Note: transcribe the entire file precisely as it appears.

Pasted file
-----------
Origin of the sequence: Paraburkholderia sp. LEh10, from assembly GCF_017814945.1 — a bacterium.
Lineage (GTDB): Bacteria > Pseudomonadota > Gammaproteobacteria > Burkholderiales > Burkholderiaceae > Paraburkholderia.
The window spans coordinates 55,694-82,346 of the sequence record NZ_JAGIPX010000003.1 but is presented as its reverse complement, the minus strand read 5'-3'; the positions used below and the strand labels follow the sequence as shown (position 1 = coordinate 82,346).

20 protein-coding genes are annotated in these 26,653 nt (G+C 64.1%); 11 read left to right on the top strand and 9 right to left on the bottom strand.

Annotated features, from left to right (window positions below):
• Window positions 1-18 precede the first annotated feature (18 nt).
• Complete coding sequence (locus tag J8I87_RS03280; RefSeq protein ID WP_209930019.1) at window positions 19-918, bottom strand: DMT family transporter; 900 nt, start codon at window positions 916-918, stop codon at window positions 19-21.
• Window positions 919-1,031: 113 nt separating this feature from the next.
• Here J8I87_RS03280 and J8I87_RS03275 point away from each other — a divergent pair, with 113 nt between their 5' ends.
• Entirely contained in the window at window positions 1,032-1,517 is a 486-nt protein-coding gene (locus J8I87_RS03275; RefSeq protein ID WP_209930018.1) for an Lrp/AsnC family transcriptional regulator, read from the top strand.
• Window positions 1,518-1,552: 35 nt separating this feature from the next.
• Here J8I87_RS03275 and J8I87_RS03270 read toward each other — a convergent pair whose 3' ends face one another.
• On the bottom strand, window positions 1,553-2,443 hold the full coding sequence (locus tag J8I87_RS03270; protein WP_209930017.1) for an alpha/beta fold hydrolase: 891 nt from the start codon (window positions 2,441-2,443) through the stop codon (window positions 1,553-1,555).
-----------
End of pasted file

Origin of the sequence: Paraburkholderia sp. LEh10, from assembly GCF_017814945.1 — a bacterium.
Lineage (GTDB): Bacteria > Pseudomonadota > Gammaproteobacteria > Burkholderiales > Burkholderiaceae > Paraburkholderia.
The window spans coordinates 55,694-82,346 of the sequence record NZ_JAGIPX010000003.1 but is presented as its reverse complement, the minus strand read 5'-3'; the positions used below and the strand labels follow the sequence as shown (position 1 = coordinate 82,346).

20 protein-coding genes are annotated in these 26,653 nt (G+C 64.1%); 11 read left to right on the top strand and 9 right to left on the bottom strand.

Annotated features, from left to right (window positions below):
• Window positions 1-18 precede the first annotated feature (18 nt).
• Complete coding sequence (locus tag J8I87_RS03280; RefSeq protein ID WP_209930019.1) at window positions 19-918, bottom strand: DMT family transporter; 900 nt, start codon at window positions 916-918, stop codon at window positions 19-21.
• Window positions 919-1,031: 113 nt separating this feature from the next.
• Here J8I87_RS03280 and J8I87_RS03275 point away from each other — a divergent pair, with 113 nt between their 5' ends.
• Entirely contained in the window at window positions 1,032-1,517 is a 486-nt protein-coding gene (locus J8I87_RS03275; RefSeq protein ID WP_209930018.1) for an Lrp/AsnC family transcriptional regulator, read from the top strand.
• Window positions 1,518-1,552: 35 nt separating this feature from the next.
• Here J8I87_RS03275 and J8I87_RS03270 read toward each other — a convergent pair whose 3' ends face one another.
• On the bottom strand, window positions 1,553-2,443 hold the full coding sequence (locus tag J8I87_RS03270; protein WP_209930017.1) for an alpha/beta fold hydrolase: 891 nt from the start codon (window positions 2,441-2,443) through the stop codon (window positions 1,553-1,555).